Not a question I’ve heard, but I got your attention!
The way we view men and women is still fundamentally flawed. I imagine our Lib Dem male MPs have several suits they use in cycle, only having to choose a shirt and tie.
But our women MPs? It’s a different matter, though it shouldn’t be. I imagine hair, makeup, matching shoes, accessories and the right outfit for the right occasion are all things our women MPs think about. Why??
As a prospective parliamentary candidate, one of the women-only training sessions I attended was on image. I remember the look on a fellow participant’s face as we were given guidance on what to wear and not to wear. She was aghast, having been a successful business person for years and finding the advice given outdated.
This week is Eating Disorders Awareness Week. And what is a factor in some eating disorders? Body image. There is much pressure in society to look a certain way, be a particular shape. We are taught first impressions are visual more than auditory – that how we look trumps what we say. I accept that’s what research proves, but I’m fighting a society that expects me to look a certain way before they listen to what I have to say.
Eating disorders are complex and the myth of body image is actually just one factor, and not always a factor. Eating disorders are often coping mechanisms and/or ways of being in control of at least one aspect of your life.
A whole range of different factors combine, including genetic, psychological, environmental, social and biological influences.
Eating disorders affect everyone:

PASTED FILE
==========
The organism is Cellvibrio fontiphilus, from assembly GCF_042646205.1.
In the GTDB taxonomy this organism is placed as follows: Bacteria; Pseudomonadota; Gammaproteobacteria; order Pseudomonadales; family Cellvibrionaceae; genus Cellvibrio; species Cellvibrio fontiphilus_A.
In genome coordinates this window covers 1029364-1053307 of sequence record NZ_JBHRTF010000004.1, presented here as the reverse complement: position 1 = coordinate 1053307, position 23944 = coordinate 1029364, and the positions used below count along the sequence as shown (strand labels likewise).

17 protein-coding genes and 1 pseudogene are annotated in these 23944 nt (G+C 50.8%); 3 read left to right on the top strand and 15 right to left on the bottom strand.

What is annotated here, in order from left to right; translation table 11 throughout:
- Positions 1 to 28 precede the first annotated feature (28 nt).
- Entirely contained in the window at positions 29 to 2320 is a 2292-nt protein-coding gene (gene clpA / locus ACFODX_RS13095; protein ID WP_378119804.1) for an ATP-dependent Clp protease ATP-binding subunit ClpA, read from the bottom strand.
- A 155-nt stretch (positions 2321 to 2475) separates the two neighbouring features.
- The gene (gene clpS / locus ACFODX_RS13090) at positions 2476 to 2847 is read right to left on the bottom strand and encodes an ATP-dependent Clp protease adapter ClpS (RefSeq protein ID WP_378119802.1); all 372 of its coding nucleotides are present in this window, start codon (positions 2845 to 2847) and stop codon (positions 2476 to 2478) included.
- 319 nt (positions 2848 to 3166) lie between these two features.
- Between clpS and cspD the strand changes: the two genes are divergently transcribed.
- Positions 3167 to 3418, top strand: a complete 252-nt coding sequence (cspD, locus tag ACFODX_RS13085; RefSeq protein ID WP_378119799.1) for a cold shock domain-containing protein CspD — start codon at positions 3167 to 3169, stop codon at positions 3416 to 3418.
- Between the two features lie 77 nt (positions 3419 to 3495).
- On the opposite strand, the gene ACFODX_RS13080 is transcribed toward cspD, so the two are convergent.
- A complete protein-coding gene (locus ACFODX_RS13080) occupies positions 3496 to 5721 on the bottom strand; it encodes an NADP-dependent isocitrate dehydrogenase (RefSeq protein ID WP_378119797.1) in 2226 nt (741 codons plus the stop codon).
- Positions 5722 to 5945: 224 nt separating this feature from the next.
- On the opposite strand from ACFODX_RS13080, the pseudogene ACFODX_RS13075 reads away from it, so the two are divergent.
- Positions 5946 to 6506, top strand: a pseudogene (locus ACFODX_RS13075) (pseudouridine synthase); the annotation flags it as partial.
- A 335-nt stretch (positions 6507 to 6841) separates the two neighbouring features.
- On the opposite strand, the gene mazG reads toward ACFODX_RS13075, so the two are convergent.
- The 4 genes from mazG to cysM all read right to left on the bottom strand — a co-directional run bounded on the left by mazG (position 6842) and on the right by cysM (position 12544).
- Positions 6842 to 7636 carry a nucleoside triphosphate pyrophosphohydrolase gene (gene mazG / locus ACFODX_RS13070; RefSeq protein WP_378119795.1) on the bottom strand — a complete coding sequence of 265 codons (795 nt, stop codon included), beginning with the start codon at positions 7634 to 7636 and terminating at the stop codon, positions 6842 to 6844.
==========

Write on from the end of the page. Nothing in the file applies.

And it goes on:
While young women are most likely to develop an eating disorder, particularly those aged 12 to 20, anyone can develop an eating disorder, regardless of their age, gender, or ethnic or cultural background. It is thought that around a quarter of sufferers are male.
I have a friend whose daughter was hospitalised with an eating disorder. I have seen first-hand the effect on learning, health and the wider family. Eating disorders are not easy to tackle, and need expert help and early intervention. It is why I am backing Beat’s campaign this week for better provision. Here is a link to the petition calling on the government to introduce waiting times for adults with eating disorders.
Tonight, from 6-7pm, Beat is running a Twitter live chat with the team at NICE using #EDchat.
And back to my opening about MPs dress tutoring – my own view is that we should be encouraged to dress the way that represents who we are. It might be jumper and jeans or skinny leather and piercings. Shouldn’t our representatives look like the general population? Personally, I favour trousers and cardigans.
Aren’t we as Lib Dems for the individual? Letting people be themselves takes away the fake nonsense of pretence, grows self-esteem, and creates a healthier society.
* Kirsten Johnson is an Oxfordshire County Councillor and Day Editor for Lib Dem Voice. She stood as the Parliamentary Candidate for Oxford East in the 2017 General Election.